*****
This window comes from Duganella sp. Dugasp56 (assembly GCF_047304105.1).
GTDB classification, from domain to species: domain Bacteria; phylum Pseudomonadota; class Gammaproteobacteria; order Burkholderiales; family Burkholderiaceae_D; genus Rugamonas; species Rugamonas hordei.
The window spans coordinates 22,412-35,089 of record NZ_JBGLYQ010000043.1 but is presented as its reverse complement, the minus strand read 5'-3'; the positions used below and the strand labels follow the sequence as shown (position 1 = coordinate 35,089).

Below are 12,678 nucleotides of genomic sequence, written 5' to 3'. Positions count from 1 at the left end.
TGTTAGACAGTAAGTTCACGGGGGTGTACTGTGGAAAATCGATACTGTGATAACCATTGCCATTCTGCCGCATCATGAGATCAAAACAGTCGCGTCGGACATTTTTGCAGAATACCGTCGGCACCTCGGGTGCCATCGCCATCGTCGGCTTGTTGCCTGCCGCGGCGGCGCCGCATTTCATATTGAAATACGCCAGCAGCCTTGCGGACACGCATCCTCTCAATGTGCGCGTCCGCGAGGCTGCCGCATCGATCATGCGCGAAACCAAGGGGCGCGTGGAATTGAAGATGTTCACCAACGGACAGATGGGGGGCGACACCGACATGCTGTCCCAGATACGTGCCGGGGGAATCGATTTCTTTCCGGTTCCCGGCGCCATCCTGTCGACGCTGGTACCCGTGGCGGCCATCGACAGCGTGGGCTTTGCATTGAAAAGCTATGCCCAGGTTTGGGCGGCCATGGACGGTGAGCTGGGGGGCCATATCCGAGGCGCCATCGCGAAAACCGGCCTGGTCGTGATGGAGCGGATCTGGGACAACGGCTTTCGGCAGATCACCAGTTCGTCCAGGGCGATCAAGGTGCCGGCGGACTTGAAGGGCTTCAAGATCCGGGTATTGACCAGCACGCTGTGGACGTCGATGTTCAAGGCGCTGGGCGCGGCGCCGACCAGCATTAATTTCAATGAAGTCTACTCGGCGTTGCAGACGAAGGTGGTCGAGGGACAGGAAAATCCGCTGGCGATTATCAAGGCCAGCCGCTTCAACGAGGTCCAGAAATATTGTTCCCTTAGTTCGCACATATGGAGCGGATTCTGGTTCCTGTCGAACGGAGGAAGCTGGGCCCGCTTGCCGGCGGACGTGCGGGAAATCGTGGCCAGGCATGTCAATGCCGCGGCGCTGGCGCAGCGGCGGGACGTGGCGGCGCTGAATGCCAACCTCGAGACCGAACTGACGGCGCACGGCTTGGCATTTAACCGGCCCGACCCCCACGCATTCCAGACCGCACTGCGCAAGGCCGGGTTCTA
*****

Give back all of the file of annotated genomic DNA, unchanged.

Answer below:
This window comes from Duganella sp. Dugasp56 (assembly GCF_047304105.1).
GTDB classification, from domain to species: domain Bacteria; phylum Pseudomonadota; class Gammaproteobacteria; order Burkholderiales; family Burkholderiaceae_D; genus Rugamonas; species Rugamonas hordei.
The window spans coordinates 22,412-35,089 of record NZ_JBGLYQ010000043.1 but is presented as its reverse complement, the minus strand read 5'-3'; the positions used below and the strand labels follow the sequence as shown (position 1 = coordinate 35,089).

Below are 12,678 nucleotides of genomic sequence, written 5' to 3'. Positions count from 1 at the left end.
TGTTAGACAGTAAGTTCACGGGGGTGTACTGTGGAAAATCGATACTGTGATAACCATTGCCATTCTGCCGCATCATGAGATCAAAACAGTCGCGTCGGACATTTTTGCAGAATACCGTCGGCACCTCGGGTGCCATCGCCATCGTCGGCTTGTTGCCTGCCGCGGCGGCGCCGCATTTCATATTGAAATACGCCAGCAGCCTTGCGGACACGCATCCTCTCAATGTGCGCGTCCGCGAGGCTGCCGCATCGATCATGCGCGAAACCAAGGGGCGCGTGGAATTGAAGATGTTCACCAACGGACAGATGGGGGGCGACACCGACATGCTGTCCCAGATACGTGCCGGGGGAATCGATTTCTTTCCGGTTCCCGGCGCCATCCTGTCGACGCTGGTACCCGTGGCGGCCATCGACAGCGTGGGCTTTGCATTGAAAAGCTATGCCCAGGTTTGGGCGGCCATGGACGGTGAGCTGGGGGGCCATATCCGAGGCGCCATCGCGAAAACCGGCCTGGTCGTGATGGAGCGGATCTGGGACAACGGCTTTCGGCAGATCACCAGTTCGTCCAGGGCGATCAAGGTGCCGGCGGACTTGAAGGGCTTCAAGATCCGGGTATTGACCAGCACGCTGTGGACGTCGATGTTCAAGGCGCTGGGCGCGGCGCCGACCAGCATTAATTTCAATGAAGTCTACTCGGCGTTGCAGACGAAGGTGGTCGAGGGACAGGAAAATCCGCTGGCGATTATCAAGGCCAGCCGCTTCAACGAGGTCCAGAAATATTGTTCCCTTAGTTCGCACATATGGAGCGGATTCTGGTTCCTGTCGAACGGAGGAAGCTGGGCCCGCTTGCCGGCGGACGTGCGGGAAATCGTGGCCAGGCATGTCAATGCCGCGGCGCTGGCGCAGCGGCGGGACGTGGCGGCGCTGAATGCCAACCTCGAGACCGAACTGACGGCGCACGGCTTGGCATTTAACCGGCCCGACCCCCACGCATTCCAGACCGCACTGCGCAAGGCCGGGTTCTA